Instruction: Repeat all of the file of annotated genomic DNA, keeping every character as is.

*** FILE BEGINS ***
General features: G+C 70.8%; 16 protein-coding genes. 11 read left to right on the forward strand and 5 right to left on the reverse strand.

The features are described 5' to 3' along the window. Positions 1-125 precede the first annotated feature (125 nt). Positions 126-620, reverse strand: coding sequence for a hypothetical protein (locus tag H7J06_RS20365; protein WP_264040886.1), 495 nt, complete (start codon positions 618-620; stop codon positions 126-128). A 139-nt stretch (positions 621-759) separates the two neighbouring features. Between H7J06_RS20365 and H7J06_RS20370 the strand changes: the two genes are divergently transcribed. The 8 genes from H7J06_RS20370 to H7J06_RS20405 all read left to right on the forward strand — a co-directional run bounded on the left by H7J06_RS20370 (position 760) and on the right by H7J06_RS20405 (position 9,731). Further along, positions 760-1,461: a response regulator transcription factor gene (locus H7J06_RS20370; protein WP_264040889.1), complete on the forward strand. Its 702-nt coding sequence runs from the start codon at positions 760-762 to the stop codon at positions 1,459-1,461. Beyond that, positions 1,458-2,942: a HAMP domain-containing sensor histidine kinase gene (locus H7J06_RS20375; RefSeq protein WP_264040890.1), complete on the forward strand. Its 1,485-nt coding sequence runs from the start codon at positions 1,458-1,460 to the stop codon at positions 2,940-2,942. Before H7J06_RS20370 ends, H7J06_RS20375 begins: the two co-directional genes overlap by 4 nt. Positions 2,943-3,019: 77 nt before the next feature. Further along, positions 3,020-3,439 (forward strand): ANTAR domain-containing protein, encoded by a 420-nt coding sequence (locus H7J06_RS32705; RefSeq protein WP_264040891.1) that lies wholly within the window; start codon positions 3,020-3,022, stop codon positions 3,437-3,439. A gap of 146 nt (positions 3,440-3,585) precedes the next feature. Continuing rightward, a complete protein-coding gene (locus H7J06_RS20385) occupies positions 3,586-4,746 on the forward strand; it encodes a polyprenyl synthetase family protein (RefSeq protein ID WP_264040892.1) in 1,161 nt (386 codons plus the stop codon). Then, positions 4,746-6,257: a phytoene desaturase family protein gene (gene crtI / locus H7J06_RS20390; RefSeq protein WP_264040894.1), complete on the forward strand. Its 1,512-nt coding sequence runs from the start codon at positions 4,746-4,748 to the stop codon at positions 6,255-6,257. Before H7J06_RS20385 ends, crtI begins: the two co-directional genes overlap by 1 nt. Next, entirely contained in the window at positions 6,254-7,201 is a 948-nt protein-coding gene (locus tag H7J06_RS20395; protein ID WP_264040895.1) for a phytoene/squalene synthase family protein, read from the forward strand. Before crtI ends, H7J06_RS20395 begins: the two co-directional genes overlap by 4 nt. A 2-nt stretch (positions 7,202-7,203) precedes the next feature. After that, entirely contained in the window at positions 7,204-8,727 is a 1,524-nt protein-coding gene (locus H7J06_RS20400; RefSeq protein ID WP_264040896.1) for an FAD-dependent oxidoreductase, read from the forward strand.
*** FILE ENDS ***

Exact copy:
General features: G+C 70.8%; 16 protein-coding genes. 11 read left to right on the forward strand and 5 right to left on the reverse strand.

The features are described 5' to 3' along the window. Positions 1-125 precede the first annotated feature (125 nt). Positions 126-620, reverse strand: coding sequence for a hypothetical protein (locus tag H7J06_RS20365; protein WP_264040886.1), 495 nt, complete (start codon positions 618-620; stop codon positions 126-128). A 139-nt stretch (positions 621-759) separates the two neighbouring features. Between H7J06_RS20365 and H7J06_RS20370 the strand changes: the two genes are divergently transcribed. The 8 genes from H7J06_RS20370 to H7J06_RS20405 all read left to right on the forward strand — a co-directional run bounded on the left by H7J06_RS20370 (position 760) and on the right by H7J06_RS20405 (position 9,731). Further along, positions 760-1,461: a response regulator transcription factor gene (locus H7J06_RS20370; protein WP_264040889.1), complete on the forward strand. Its 702-nt coding sequence runs from the start codon at positions 760-762 to the stop codon at positions 1,459-1,461. Beyond that, positions 1,458-2,942: a HAMP domain-containing sensor histidine kinase gene (locus H7J06_RS20375; RefSeq protein WP_264040890.1), complete on the forward strand. Its 1,485-nt coding sequence runs from the start codon at positions 1,458-1,460 to the stop codon at positions 2,940-2,942. Before H7J06_RS20370 ends, H7J06_RS20375 begins: the two co-directional genes overlap by 4 nt. Positions 2,943-3,019: 77 nt before the next feature. Further along, positions 3,020-3,439 (forward strand): ANTAR domain-containing protein, encoded by a 420-nt coding sequence (locus H7J06_RS32705; RefSeq protein WP_264040891.1) that lies wholly within the window; start codon positions 3,020-3,022, stop codon positions 3,437-3,439. A gap of 146 nt (positions 3,440-3,585) precedes the next feature. Continuing rightward, a complete protein-coding gene (locus H7J06_RS20385) occupies positions 3,586-4,746 on the forward strand; it encodes a polyprenyl synthetase family protein (RefSeq protein ID WP_264040892.1) in 1,161 nt (386 codons plus the stop codon). Then, positions 4,746-6,257: a phytoene desaturase family protein gene (gene crtI / locus H7J06_RS20390; RefSeq protein WP_264040894.1), complete on the forward strand. Its 1,512-nt coding sequence runs from the start codon at positions 4,746-4,748 to the stop codon at positions 6,255-6,257. Before H7J06_RS20385 ends, crtI begins: the two co-directional genes overlap by 1 nt. Next, entirely contained in the window at positions 6,254-7,201 is a 948-nt protein-coding gene (locus tag H7J06_RS20395; protein ID WP_264040895.1) for a phytoene/squalene synthase family protein, read from the forward strand. Before crtI ends, H7J06_RS20395 begins: the two co-directional genes overlap by 4 nt. A 2-nt stretch (positions 7,202-7,203) precedes the next feature. After that, entirely contained in the window at positions 7,204-8,727 is a 1,524-nt protein-coding gene (locus H7J06_RS20400; RefSeq protein ID WP_264040896.1) for an FAD-dependent oxidoreductase, read from the forward strand.